Monday, October 26, 2015

Caroline's Burnt Sugar Cake

Is it more salted caramel, butterscotch, spice cake without the spice...?

Burnt sugar cake? What is this, Gwen, some kind of recipe gone wrong?

Nope! It's actually a very interesting, allegedly quite historical cake that - while a little labor intensive to make - surprised and pleased everyone who tasted it. Although we did run into some speed bumps, this was a big enough hit that I would definitely be happy to make it again for an enthusiastic audience. There was some debate about what flavor cake everyone thought this was, but I promise, it's not quite like any cake you've ever tasted before.

... Unless you've had a burnt sugar cake before.

So, what's this about allegedly historical?

Caroline breaks the mold by being one of the only American Girl main characters who has a fall birthday, and while she doesn't have a birthday specific story the way most of the other girls do, she does celebrate her tenth birthday in her series. As a treat, her mother bakes her a burnt sugar cake, and while it's not exactly recreated in her party treats set, the cake that comes with it does look pretty similar to the cake I wound up with.

So, this would seem to suggest that this cake flavor has been around for quite a while, right? Well, for the life of me, I couldn't find an actual recipe for burnt sugar cake that was confirmed to exist before 1950. I found plenty of references to it being a very old fashioned cake with a long history, but not much specific confirming that yes, a ten year old growing up during the War of 1812 would have enjoyed this for her birthday. American Girl does employ a few historians to fact check and research their historical characters and books, but some things do fall through the cracks. I'm curious if this is one of them, or if there really is some cookbook out there with an authentic recipe just waiting for me to find it!

Long story short, the recipe I used is a modern one, baking soda and all. It comes from Chickens in the Road, and is a product of the blog author's experimenting with a couple different recipes. She warns any curious cooks that this is a recipe that takes a while, and that didn't bother me too much. What did was the idea of how to make that burnt sugar syrup without having an accident in my kitchen!

When I first heard about burnt sugar cake, I wondered if it meant it was going to be sort of similar to a crème brûlée. Maybe you just dusted it in sugar and took a blow torch to it? How would Mrs. Abbott have done that?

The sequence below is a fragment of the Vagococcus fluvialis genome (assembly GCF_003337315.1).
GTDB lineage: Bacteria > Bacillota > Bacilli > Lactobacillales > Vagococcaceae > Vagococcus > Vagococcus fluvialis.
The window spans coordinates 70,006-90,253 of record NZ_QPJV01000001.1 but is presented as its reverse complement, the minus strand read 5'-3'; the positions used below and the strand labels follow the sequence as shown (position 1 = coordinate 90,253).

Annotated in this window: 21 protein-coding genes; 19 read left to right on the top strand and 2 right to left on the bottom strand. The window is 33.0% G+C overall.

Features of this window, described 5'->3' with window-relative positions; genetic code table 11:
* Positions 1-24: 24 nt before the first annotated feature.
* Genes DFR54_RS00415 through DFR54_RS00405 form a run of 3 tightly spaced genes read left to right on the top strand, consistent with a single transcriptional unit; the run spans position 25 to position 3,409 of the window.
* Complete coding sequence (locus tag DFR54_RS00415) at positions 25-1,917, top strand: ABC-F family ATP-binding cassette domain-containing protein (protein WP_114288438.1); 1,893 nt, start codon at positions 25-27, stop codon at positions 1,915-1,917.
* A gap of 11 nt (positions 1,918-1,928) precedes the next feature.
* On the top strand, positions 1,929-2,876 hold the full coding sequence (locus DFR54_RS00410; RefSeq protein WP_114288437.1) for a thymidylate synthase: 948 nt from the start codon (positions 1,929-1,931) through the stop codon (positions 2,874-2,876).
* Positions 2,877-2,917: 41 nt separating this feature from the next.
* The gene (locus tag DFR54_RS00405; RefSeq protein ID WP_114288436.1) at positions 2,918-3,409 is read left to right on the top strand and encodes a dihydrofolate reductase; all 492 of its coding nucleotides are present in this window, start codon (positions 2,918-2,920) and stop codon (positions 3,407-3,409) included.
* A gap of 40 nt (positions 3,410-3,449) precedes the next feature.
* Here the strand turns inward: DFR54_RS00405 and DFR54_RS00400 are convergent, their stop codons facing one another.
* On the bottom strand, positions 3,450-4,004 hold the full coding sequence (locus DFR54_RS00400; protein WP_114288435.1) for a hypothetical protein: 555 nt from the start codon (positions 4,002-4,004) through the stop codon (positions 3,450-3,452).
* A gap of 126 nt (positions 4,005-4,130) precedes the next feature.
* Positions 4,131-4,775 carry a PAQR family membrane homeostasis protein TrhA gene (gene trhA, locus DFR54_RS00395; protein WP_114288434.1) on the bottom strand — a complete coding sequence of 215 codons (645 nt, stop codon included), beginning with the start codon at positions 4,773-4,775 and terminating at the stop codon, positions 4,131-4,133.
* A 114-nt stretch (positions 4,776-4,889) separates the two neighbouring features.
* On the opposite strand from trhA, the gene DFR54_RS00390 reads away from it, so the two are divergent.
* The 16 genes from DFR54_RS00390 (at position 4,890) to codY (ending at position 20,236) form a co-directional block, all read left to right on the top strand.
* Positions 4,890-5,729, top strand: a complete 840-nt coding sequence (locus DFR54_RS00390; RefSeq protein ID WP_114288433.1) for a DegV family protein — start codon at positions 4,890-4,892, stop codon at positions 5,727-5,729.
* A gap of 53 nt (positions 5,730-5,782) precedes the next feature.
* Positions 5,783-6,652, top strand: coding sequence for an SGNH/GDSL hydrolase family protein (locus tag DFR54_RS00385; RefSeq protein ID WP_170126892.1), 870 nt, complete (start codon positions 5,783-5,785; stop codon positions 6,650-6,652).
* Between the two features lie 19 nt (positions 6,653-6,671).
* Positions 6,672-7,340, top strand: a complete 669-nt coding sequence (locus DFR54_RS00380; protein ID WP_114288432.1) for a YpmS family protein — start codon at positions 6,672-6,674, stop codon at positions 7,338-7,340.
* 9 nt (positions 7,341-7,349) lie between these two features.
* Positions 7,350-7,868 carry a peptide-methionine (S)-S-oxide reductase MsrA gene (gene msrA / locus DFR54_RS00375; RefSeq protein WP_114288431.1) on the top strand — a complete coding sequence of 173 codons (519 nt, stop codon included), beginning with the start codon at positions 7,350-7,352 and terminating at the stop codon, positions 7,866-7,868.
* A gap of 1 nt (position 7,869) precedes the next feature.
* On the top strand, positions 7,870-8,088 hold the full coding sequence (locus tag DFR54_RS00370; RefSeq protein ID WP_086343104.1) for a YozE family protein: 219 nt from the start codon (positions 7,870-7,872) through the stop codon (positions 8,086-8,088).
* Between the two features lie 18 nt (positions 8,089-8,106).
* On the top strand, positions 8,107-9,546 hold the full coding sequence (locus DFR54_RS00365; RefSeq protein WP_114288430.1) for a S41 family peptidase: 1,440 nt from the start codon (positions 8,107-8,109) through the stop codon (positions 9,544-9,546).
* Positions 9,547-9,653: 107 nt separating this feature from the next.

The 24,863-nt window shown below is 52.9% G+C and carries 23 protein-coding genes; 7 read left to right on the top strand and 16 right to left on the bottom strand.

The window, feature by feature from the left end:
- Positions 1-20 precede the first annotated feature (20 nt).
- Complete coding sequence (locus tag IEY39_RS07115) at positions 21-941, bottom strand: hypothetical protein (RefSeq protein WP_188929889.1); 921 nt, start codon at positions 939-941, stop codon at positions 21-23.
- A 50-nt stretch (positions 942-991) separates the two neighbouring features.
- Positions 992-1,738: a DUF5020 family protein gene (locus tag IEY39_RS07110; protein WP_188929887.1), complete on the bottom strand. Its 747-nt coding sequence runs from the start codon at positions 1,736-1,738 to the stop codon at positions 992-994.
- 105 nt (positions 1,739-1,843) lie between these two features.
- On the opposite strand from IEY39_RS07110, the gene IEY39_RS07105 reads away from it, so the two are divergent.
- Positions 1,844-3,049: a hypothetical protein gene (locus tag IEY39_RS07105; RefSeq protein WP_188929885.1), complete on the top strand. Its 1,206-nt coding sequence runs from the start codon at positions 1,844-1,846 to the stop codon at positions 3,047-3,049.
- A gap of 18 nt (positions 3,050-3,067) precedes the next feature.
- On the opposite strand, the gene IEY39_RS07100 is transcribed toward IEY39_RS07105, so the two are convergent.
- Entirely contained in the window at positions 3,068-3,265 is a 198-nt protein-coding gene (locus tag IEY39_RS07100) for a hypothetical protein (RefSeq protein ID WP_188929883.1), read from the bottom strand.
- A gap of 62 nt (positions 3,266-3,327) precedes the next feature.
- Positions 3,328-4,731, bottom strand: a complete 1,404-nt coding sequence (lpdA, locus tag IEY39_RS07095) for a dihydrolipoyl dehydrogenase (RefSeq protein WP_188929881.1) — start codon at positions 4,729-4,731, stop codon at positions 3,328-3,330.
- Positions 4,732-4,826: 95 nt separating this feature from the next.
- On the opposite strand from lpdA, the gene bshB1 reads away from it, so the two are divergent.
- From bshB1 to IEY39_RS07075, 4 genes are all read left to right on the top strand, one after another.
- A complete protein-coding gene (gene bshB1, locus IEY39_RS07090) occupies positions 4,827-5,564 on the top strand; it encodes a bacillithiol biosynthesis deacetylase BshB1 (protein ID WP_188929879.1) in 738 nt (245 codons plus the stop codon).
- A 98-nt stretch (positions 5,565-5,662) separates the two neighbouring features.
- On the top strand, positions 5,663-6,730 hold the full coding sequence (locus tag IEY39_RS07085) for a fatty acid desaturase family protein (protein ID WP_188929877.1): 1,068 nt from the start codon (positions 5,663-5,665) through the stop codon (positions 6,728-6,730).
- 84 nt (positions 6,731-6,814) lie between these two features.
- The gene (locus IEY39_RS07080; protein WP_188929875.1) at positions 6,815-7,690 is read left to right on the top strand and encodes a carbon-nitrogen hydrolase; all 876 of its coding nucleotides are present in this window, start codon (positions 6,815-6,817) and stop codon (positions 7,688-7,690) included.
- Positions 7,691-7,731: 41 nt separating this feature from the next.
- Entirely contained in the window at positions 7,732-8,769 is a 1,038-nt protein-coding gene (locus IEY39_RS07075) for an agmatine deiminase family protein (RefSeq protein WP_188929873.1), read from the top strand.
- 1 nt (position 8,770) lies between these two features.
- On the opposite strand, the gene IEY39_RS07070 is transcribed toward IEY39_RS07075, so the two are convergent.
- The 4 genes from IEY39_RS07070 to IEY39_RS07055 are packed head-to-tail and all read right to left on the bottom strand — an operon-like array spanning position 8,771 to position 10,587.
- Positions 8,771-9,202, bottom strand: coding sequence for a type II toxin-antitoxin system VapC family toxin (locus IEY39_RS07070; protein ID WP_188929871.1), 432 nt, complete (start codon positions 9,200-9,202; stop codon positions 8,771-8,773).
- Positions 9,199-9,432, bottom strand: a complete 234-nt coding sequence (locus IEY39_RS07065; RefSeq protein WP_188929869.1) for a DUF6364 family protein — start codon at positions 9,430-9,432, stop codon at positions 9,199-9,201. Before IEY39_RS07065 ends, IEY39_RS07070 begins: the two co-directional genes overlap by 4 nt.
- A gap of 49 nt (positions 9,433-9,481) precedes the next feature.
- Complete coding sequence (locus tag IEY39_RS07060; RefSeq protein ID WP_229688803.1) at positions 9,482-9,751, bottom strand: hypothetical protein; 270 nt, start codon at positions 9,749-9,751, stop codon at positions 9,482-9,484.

It turns out, you actually need to make a burnt sugar syrup, which is what makes this recipe. There's no other spices or seasonings, and trust me, you don't miss them at all. I was a little dubious about the idea of "burning sugar", but the recipe reassured me that you're really just melting it slowly down in a pan. You take 1 1/3 cups of sugar and put it in a pan or skillet over medium low heat. The sugar ever so slowly starts to melt down. You're encouraged not to watch this too closely, but honestly, I thought it was so much fun watching it melt, I pretty much sat with it the whole time it cooked down.

Once the sugar's dissolved, you're instructed to add 1 1/3 cups of hot water to the pan. This makes the sugar bubble like crazy, and totally startled me when it happened. I would definitely recommend using a pan with high sides so you're not getting splattered with hot sugar.

After letting it cook for another five or ten minutes, you take it off the heat and let it cool before adding it to your other ingredients. The recipe says it will thicken as it cools down, but I was sort of surprised to find out that it never really got to be as thick as some maple syrups I've used, and it was a lot runnier than something like molasses. None of this is a bad thing! It's just not exactly what I was thinking when I started.

It also tastes pretty much exactly like a liquid brûlée topping, which was pretty cool. I'd definitely like to hear any suggestions for more things to do with this!